“I loved them because I didn’t have a childhood. I had no childhood. I feel their pain.” A recording of Michael Jackson, sounding weak and drugged just six weeks before his death, was revealed to jurors during the involuntary manslaughter trial of the singer’s physician, Dr. Conrad Murray, on Wednesday.
The four-minute recording of Jackson speaking with Murray was found on the doctor’s iPhone by Stephen Marx, a forensic computer examiner, and was recorded on May 10, 2009. Jackson’s voice was reportedly “barely intelligible” and a transcript of the conversation was shown while the recording played.
Jackson is heard telling Murray of his big plans for his comeback concerts in London and his desire to use the money generated from the tour to create “Michael Jackson’s Children’s Hospital,” a hospital that would be “the biggest in the world.” He’s heard promising game rooms and movie theaters in his hospital, saying children are sick because they’re depressed, calling them his “angels.”
The singer sounded hell-bent on creating the best show possible, telling Murray, “Elvis didn’t do it. Beatles didn’t do it. We have to be phenomenal. When people leave my show, I want them to say, ‘We have never seen nothing like this in my life. Go.”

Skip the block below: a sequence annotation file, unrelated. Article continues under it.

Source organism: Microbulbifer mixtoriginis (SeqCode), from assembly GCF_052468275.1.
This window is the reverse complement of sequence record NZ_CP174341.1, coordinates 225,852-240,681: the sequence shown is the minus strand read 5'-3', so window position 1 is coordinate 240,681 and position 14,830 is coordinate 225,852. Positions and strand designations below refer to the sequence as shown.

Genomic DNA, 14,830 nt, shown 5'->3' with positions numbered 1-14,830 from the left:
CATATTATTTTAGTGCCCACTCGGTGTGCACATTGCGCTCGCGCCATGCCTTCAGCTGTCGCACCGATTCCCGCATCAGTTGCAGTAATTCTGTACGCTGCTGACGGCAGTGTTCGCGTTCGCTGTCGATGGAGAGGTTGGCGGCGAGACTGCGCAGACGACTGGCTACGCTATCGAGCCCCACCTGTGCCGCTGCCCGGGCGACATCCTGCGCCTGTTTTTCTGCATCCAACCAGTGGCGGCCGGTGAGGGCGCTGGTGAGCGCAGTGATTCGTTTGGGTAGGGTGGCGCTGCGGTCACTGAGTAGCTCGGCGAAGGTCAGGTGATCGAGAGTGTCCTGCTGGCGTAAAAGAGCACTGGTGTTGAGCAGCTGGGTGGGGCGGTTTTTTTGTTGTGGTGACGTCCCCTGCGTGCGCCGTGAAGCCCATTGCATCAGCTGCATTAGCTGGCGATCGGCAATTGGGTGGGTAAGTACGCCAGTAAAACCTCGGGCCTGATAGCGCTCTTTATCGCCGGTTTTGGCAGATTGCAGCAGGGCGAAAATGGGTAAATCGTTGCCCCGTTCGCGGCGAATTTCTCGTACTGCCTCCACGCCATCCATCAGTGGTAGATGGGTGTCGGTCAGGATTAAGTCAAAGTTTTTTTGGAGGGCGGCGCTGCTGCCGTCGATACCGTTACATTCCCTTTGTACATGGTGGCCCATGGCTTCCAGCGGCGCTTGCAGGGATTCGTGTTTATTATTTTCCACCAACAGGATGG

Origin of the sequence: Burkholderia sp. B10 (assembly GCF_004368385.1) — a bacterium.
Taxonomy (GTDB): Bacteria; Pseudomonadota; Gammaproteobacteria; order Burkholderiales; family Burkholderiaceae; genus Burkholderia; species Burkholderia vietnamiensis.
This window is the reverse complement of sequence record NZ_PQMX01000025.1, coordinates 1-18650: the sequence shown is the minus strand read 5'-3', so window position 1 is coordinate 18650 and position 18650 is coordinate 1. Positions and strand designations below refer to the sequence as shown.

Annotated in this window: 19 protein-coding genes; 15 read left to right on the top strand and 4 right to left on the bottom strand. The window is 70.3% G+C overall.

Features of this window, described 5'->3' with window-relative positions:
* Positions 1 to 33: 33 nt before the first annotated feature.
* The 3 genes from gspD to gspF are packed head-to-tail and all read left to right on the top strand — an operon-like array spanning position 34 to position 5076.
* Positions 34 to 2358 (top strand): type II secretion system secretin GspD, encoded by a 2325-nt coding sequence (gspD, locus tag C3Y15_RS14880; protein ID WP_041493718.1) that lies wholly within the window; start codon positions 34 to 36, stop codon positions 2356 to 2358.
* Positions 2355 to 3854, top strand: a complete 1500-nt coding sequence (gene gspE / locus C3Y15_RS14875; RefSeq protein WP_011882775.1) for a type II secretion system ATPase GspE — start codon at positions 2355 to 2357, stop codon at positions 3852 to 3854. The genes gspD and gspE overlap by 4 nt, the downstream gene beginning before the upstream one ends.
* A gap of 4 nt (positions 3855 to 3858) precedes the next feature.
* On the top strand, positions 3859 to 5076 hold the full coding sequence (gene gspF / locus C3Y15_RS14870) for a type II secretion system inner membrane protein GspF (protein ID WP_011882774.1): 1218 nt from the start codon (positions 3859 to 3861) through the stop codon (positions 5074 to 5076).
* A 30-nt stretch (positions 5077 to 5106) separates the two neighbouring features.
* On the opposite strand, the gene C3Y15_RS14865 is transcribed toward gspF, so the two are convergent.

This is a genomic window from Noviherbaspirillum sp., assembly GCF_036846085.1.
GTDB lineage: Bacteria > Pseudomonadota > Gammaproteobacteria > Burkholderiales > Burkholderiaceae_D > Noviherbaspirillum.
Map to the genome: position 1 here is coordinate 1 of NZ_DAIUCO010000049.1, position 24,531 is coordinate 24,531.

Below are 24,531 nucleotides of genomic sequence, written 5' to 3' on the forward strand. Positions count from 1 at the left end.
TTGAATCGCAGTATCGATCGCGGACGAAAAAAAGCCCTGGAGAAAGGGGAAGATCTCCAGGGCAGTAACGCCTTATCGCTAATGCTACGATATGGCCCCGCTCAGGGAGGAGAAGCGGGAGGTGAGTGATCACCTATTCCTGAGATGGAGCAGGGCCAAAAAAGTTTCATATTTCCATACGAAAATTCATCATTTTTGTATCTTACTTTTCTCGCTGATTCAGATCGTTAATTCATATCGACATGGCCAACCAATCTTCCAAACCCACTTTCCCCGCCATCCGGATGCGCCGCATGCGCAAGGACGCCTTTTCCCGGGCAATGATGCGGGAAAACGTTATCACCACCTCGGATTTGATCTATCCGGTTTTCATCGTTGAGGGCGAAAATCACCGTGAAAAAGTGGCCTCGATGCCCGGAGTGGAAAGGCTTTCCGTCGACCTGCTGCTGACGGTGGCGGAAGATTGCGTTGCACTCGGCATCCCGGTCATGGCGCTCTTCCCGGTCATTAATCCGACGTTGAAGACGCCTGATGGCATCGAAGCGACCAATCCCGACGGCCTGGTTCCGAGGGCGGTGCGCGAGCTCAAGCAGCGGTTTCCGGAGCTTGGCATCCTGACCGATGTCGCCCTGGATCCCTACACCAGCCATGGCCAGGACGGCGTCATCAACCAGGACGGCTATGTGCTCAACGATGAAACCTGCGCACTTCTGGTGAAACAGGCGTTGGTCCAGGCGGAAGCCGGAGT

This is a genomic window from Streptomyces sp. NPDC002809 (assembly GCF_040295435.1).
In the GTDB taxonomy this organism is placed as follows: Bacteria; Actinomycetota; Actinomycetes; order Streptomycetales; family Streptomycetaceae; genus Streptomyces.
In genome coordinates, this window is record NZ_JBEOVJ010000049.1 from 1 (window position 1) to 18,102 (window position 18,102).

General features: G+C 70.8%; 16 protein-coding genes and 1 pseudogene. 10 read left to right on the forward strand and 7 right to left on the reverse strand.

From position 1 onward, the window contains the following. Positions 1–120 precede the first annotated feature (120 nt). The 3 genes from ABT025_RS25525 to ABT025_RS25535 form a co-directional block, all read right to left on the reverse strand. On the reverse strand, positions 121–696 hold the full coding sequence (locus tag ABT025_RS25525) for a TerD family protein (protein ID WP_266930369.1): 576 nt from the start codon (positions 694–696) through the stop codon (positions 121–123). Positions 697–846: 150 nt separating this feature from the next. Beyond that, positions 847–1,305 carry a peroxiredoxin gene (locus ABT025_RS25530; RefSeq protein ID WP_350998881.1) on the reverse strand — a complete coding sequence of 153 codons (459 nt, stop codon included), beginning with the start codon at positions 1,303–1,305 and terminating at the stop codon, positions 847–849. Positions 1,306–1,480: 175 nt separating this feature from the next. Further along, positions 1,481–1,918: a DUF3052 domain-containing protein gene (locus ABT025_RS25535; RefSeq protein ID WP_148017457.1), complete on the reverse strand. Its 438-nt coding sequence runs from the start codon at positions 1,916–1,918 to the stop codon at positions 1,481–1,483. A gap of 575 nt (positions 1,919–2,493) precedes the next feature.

“I’m going to do it for them. That will be remembered more than my performances,” he says. Going on to say he relates to sick children in that he felt he, too, was robbed of a childhood, he says, “I feel their pain. I feel their hurt. I can deal with it. ‘Heal the World,’ ‘We Are the World,’ ‘Will You Be There,’ ‘The Lost Children’— these are songs I’ve written because I hurt, you know, I hurt.”
After a long 13 seconds of silence, Murray asks, “You OK?” Another eight seconds go by before Jackson responds, “I am asleep.”
Murray maintains his innocence and says Jackson self-administered the fatal dose of the anesthetic propofol and sedatives. The recording, however, seems to be helping the case of the prosecutors who claim that Murray was aware of the severity of Jackson’s condition, and was warned by his manager about needing to closely monitor Jackson’s health just five days before the death. If convicted, Murray is looking at four years of prison time.